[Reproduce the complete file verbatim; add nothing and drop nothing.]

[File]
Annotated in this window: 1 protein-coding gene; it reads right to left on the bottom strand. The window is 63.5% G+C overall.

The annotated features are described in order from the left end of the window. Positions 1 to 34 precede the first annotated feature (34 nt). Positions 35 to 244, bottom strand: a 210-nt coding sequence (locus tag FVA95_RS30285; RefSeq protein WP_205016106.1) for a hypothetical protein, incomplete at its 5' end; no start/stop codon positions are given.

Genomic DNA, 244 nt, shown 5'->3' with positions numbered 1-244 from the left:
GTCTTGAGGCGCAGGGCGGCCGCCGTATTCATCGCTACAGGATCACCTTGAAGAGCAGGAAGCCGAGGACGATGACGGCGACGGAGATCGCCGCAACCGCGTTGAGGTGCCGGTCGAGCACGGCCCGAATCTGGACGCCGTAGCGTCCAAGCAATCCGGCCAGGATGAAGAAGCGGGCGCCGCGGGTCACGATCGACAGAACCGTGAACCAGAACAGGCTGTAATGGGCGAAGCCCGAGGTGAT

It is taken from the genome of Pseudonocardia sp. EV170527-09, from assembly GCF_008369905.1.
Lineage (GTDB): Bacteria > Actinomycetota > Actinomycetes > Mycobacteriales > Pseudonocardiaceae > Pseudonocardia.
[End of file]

Annotated in this window: 1 protein-coding gene; it reads right to left on the bottom strand. The window is 63.5% G+C overall.

The annotated features are described in order from the left end of the window. Positions 1 to 34 precede the first annotated feature (34 nt). Positions 35 to 244, bottom strand: a 210-nt coding sequence (locus tag FVA95_RS30285; RefSeq protein WP_205016106.1) for a hypothetical protein, incomplete at its 5' end; no start/stop codon positions are given.

Genomic DNA, 244 nt, shown 5'->3' with positions numbered 1-244 from the left:
GTCTTGAGGCGCAGGGCGGCCGCCGTATTCATCGCTACAGGATCACCTTGAAGAGCAGGAAGCCGAGGACGATGACGGCGACGGAGATCGCCGCAACCGCGTTGAGGTGCCGGTCGAGCACGGCCCGAATCTGGACGCCGTAGCGTCCAAGCAATCCGGCCAGGATGAAGAAGCGGGCGCCGCGGGTCACGATCGACAGAACCGTGAACCAGAACAGGCTGTAATGGGCGAAGCCCGAGGTGAT

It is taken from the genome of Pseudonocardia sp. EV170527-09, from assembly GCF_008369905.1.
Lineage (GTDB): Bacteria > Actinomycetota > Actinomycetes > Mycobacteriales > Pseudonocardiaceae > Pseudonocardia.